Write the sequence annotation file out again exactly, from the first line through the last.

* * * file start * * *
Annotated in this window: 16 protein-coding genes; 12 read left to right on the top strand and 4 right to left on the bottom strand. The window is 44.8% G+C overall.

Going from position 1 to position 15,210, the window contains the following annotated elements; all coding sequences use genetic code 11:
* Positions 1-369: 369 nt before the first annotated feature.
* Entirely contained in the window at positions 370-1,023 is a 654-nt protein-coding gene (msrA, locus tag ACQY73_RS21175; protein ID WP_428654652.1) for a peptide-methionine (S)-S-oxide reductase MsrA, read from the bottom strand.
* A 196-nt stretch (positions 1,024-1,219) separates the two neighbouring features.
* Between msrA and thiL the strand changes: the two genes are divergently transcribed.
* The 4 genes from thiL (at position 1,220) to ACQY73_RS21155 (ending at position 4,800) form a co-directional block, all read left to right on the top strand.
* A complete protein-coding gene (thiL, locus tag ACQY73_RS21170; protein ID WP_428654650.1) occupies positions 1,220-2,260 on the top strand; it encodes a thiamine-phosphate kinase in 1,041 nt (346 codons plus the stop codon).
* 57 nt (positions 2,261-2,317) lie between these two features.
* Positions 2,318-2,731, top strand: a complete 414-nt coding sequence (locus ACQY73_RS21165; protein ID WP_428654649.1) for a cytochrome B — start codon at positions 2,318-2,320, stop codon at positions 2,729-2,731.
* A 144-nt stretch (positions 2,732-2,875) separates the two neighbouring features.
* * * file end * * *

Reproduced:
Annotated in this window: 16 protein-coding genes; 12 read left to right on the top strand and 4 right to left on the bottom strand. The window is 44.8% G+C overall.

Going from position 1 to position 15,210, the window contains the following annotated elements; all coding sequences use genetic code 11:
* Positions 1-369: 369 nt before the first annotated feature.
* Entirely contained in the window at positions 370-1,023 is a 654-nt protein-coding gene (msrA, locus tag ACQY73_RS21175; protein ID WP_428654652.1) for a peptide-methionine (S)-S-oxide reductase MsrA, read from the bottom strand.
* A 196-nt stretch (positions 1,024-1,219) separates the two neighbouring features.
* Between msrA and thiL the strand changes: the two genes are divergently transcribed.
* The 4 genes from thiL (at position 1,220) to ACQY73_RS21155 (ending at position 4,800) form a co-directional block, all read left to right on the top strand.
* A complete protein-coding gene (thiL, locus tag ACQY73_RS21170; protein ID WP_428654650.1) occupies positions 1,220-2,260 on the top strand; it encodes a thiamine-phosphate kinase in 1,041 nt (346 codons plus the stop codon).
* 57 nt (positions 2,261-2,317) lie between these two features.
* Positions 2,318-2,731, top strand: a complete 414-nt coding sequence (locus ACQY73_RS21165; protein ID WP_428654649.1) for a cytochrome B — start codon at positions 2,318-2,320, stop codon at positions 2,729-2,731.
* A 144-nt stretch (positions 2,732-2,875) separates the two neighbouring features.